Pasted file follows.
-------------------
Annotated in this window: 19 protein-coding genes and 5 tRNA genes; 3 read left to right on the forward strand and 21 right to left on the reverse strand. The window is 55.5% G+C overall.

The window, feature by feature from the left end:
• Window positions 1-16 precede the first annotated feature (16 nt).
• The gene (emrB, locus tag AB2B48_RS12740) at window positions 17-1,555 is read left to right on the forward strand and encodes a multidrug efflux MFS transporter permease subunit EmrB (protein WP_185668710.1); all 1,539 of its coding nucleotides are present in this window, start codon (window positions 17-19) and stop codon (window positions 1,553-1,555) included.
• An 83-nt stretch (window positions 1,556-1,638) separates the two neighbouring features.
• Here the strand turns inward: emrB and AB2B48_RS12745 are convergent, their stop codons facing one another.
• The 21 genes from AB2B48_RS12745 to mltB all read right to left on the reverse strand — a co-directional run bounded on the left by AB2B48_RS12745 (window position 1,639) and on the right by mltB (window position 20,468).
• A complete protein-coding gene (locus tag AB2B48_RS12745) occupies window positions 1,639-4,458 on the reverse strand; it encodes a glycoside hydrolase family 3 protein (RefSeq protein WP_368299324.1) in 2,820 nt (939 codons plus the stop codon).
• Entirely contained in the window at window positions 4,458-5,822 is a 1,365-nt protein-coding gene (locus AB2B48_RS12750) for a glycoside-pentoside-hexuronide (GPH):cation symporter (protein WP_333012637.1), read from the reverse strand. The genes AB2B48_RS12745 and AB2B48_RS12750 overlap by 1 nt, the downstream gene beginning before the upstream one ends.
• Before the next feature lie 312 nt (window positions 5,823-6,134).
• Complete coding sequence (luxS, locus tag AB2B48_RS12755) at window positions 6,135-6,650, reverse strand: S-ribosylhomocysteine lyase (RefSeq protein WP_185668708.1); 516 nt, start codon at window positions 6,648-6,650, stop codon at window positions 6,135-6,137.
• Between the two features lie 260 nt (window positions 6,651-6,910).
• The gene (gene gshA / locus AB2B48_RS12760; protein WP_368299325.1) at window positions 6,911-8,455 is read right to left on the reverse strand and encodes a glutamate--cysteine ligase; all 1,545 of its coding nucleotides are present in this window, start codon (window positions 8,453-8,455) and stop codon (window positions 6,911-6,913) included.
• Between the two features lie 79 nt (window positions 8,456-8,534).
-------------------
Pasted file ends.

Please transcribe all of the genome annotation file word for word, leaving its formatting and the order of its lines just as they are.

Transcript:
Annotated in this window: 19 protein-coding genes and 5 tRNA genes; 3 read left to right on the forward strand and 21 right to left on the reverse strand. The window is 55.5% G+C overall.

The window, feature by feature from the left end:
• Window positions 1-16 precede the first annotated feature (16 nt).
• The gene (emrB, locus tag AB2B48_RS12740) at window positions 17-1,555 is read left to right on the forward strand and encodes a multidrug efflux MFS transporter permease subunit EmrB (protein WP_185668710.1); all 1,539 of its coding nucleotides are present in this window, start codon (window positions 17-19) and stop codon (window positions 1,553-1,555) included.
• An 83-nt stretch (window positions 1,556-1,638) separates the two neighbouring features.
• Here the strand turns inward: emrB and AB2B48_RS12745 are convergent, their stop codons facing one another.
• The 21 genes from AB2B48_RS12745 to mltB all read right to left on the reverse strand — a co-directional run bounded on the left by AB2B48_RS12745 (window position 1,639) and on the right by mltB (window position 20,468).
• A complete protein-coding gene (locus tag AB2B48_RS12745) occupies window positions 1,639-4,458 on the reverse strand; it encodes a glycoside hydrolase family 3 protein (RefSeq protein WP_368299324.1) in 2,820 nt (939 codons plus the stop codon).
• Entirely contained in the window at window positions 4,458-5,822 is a 1,365-nt protein-coding gene (locus AB2B48_RS12750) for a glycoside-pentoside-hexuronide (GPH):cation symporter (protein WP_333012637.1), read from the reverse strand. The genes AB2B48_RS12745 and AB2B48_RS12750 overlap by 1 nt, the downstream gene beginning before the upstream one ends.
• Before the next feature lie 312 nt (window positions 5,823-6,134).
• Complete coding sequence (luxS, locus tag AB2B48_RS12755) at window positions 6,135-6,650, reverse strand: S-ribosylhomocysteine lyase (RefSeq protein WP_185668708.1); 516 nt, start codon at window positions 6,648-6,650, stop codon at window positions 6,135-6,137.
• Between the two features lie 260 nt (window positions 6,651-6,910).
• The gene (gene gshA / locus AB2B48_RS12760; protein WP_368299325.1) at window positions 6,911-8,455 is read right to left on the reverse strand and encodes a glutamate--cysteine ligase; all 1,545 of its coding nucleotides are present in this window, start codon (window positions 8,453-8,455) and stop codon (window positions 6,911-6,913) included.
• Between the two features lie 79 nt (window positions 8,456-8,534).